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International Monetary Fund. African Dept.
The war in Ukraine is disrupting the post-pandemic recovery and exacerbating difficult policy trade-offs. This adds to a series of challenges facing the country, including the pandemic, the Ecowas sanctions against Mali, regional instability, and rising social demands. As a result, growth was revised down to 5 percent and inflation up to 5.5 percent in 2022. Medium-term prospects remain favorable with oil and gas production expected to start in 2023.
International Monetary Fund. African Dept.
The COVID-19 pandemic interrupted a decade of high growth and development progress in Senegal. While a recession was avoided in 2020, the pandemic caused severe hardship and most households experienced income and job losses. A dynamic recovery is underway since mid-2020, supported by expansionary fiscal policy. However, higher fiscal deficits and lower growth have resulted in a rapid increase of the debt-to-GDP ratio and fiscal space is narrowing. COVID-19 case numbers remain comparatively low and about 14 percent of the adult population is vaccinated. Recent pandemic waves had little impact on economic activity in the absence of new lockdowns or movement restrictions.
International Monetary Fund. African Dept.
The COVID-19 pandemic interrupted a decade of high growth and development progress in Senegal. While a recession was avoided in 2020, the pandemic caused severe hardship and most households experienced income and job losses. A dynamic recovery is underway since mid-2020, supported by expansionary fiscal policy. However, higher fiscal deficits and lower growth have resulted in a rapid increase of the debt-to-GDP ratio and fiscal space is narrowing. COVID-19 case numbers remain comparatively low and about 14 percent of the adult population is vaccinated. Recent pandemic waves had little impact on economic activity in the absence of new lockdowns or movement restrictions.
International Monetary Fund. African Dept.
The macroeconomic outlook has worsened amid a second wave of the COVID-19 pandemic, higher commodity prices and social unrest, rooted in widening inequality and a lack of opportunities for the youth. The COVID-19 vaccination campaign was launched in February but has so far covered less than 5 percent of Senegal’s population. The President announced in early April an emergency program for youth employment and economic insertion amounting to 3 percent of GDP, spread evenly over 2021–23.
Mr. Bernardin Akitoby, Mr. Jiro Honda, Hiroaki Miyamoto, Keyra Primus, and Mouhamadou Sy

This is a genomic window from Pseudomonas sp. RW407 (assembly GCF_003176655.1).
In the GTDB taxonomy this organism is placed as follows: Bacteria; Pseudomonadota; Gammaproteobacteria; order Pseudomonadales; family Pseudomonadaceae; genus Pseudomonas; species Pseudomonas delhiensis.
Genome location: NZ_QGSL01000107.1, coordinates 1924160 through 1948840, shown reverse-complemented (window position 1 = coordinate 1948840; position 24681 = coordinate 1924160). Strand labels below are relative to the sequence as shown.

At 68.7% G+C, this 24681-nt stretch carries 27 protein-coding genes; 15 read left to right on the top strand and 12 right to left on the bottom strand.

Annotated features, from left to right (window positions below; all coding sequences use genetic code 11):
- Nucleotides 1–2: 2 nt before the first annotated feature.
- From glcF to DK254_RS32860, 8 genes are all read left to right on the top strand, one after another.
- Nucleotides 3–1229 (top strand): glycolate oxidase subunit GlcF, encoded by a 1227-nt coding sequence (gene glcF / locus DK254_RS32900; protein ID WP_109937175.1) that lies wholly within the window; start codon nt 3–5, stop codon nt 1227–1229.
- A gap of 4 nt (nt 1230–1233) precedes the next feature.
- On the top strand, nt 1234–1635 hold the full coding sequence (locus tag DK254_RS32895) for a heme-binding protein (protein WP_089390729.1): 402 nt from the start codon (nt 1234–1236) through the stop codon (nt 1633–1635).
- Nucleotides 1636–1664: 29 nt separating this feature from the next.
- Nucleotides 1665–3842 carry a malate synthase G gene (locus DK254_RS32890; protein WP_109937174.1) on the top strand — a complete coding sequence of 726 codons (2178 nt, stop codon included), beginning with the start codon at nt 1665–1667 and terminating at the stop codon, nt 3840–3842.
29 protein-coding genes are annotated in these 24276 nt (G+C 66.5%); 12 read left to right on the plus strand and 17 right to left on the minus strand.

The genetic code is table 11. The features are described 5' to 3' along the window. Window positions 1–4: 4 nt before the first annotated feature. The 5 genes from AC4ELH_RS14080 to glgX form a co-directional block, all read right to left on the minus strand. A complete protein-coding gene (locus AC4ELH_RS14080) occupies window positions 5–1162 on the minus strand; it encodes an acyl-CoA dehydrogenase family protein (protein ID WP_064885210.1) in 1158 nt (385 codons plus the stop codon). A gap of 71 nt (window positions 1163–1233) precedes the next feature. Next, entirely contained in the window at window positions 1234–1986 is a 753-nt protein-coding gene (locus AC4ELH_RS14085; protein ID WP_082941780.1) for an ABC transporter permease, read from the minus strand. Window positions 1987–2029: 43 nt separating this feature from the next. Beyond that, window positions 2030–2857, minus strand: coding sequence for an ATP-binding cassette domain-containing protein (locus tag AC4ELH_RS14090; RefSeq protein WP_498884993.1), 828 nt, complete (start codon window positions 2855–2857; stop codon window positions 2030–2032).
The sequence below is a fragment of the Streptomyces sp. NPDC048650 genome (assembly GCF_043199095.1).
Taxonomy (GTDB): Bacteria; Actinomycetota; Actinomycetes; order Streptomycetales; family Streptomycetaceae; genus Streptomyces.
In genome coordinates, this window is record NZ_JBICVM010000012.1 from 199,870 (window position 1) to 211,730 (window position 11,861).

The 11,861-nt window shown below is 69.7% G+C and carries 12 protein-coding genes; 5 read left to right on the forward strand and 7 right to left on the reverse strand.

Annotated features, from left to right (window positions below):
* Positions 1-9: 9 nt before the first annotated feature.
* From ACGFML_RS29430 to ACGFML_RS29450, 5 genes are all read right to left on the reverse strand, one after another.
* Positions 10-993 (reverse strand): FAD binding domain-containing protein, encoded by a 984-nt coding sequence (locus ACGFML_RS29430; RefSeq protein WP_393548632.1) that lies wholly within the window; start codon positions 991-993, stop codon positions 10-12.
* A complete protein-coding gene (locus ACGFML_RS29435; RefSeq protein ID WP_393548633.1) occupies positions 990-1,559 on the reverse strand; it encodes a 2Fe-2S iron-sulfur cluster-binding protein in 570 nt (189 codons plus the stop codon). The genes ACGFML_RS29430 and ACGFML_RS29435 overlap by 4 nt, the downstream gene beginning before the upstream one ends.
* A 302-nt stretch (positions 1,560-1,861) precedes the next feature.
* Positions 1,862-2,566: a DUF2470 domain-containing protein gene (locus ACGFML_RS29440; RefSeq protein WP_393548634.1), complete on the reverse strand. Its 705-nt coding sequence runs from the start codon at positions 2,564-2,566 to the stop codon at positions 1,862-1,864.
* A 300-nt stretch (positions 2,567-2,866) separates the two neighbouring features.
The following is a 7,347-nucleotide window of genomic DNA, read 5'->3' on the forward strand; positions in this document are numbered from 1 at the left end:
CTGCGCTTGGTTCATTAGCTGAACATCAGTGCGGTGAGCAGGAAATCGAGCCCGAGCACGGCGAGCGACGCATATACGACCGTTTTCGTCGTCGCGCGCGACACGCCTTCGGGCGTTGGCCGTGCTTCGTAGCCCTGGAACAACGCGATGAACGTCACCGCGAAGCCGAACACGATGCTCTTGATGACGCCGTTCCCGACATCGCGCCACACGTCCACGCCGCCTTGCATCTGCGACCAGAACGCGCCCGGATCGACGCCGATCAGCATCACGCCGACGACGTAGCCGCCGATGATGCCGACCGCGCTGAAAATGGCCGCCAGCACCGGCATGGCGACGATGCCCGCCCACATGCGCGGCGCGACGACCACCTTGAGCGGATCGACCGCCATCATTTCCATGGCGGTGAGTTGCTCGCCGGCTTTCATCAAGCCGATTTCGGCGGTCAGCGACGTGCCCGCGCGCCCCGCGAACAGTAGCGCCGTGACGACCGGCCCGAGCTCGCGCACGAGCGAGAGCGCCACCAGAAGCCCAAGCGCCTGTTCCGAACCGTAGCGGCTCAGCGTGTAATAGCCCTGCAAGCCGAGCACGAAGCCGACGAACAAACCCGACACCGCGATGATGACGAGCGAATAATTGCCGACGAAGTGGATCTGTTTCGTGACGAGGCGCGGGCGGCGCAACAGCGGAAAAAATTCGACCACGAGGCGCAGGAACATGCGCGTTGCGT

How can Low-Income Countries (LICs) enhance tax revenue collection to finance their vast development needs? We address this question by analyzing seven tax reform experiences in LICs (Burkina Faso, The Gambia, Maldives, Mauritania, Rwanda, Senegal, and Uganda). Three lessons stand out, although reforms must be tailored to individual circumstances: (i) Tax reforms require first and foremost political commitment and buy-in from key stakeholders; (ii) Countries that pursue both revenue administration and tax policy reforms tend to see much larger and persistent gains; and (iii) A successful strategy often starts with fiscal reform measures with immediate effect to build momentum. These can include: simplifying the tax system; curbing exemptions; reforming indirect taxes on goods and services (e.g., excises); and better managing compliance risks through strengthening taxpayer segmentation (often beginning with strengthening the Large Taxpayers Office). A comprehensive reform strategy (e.g., a medium-term revenue strategy) can help to properly sequence reform measures and facilitate their implementation.
International Monetary Fund. African Dept.
This Selected Issues paper estimates the macroeconomic impact of these discoveries and discusses potential fiscal frameworks for managing related revenues. Pre-production investment (2019–2021) will lead to an increase in the current account deficit; however, this will be followed by a boost to exports as hydrocarbon production comes online (2022 onward). Discoveries are important but will not lead to a major transformation of the economy, with hydrocarbons expected to make up not more than 5 percent of GDP. Fiscal revenues would average about 1.5 percent of GDP over a 25-year period and about 3 percent of GDP when production peaks. Given the relatively small gains in revenue, IMF staff recommends a fiscal framework that allows for an initial drawdown of government resources to finance large up-front investment needs, followed by an appropriate target level of the non-resource primary balance which is to serve as a medium-term fiscal anchor. Issues related to managing the volatility of resource revenues are also discussed.
International Monetary Fund. African Dept.
The ruling party won about half of the seats in the October 2018 municipal elections, but the political landscape is becoming more complex and uncertain, with the competition among the three traditional parties intensifying ahead of the 2020 presidential elections. The economic outlook remains strong, underpinned by robust consumption and investment, but risks are tilted downside. Growth is projected to stay around 7½ percent in 2018–19. Inflation is expected to remain subdued.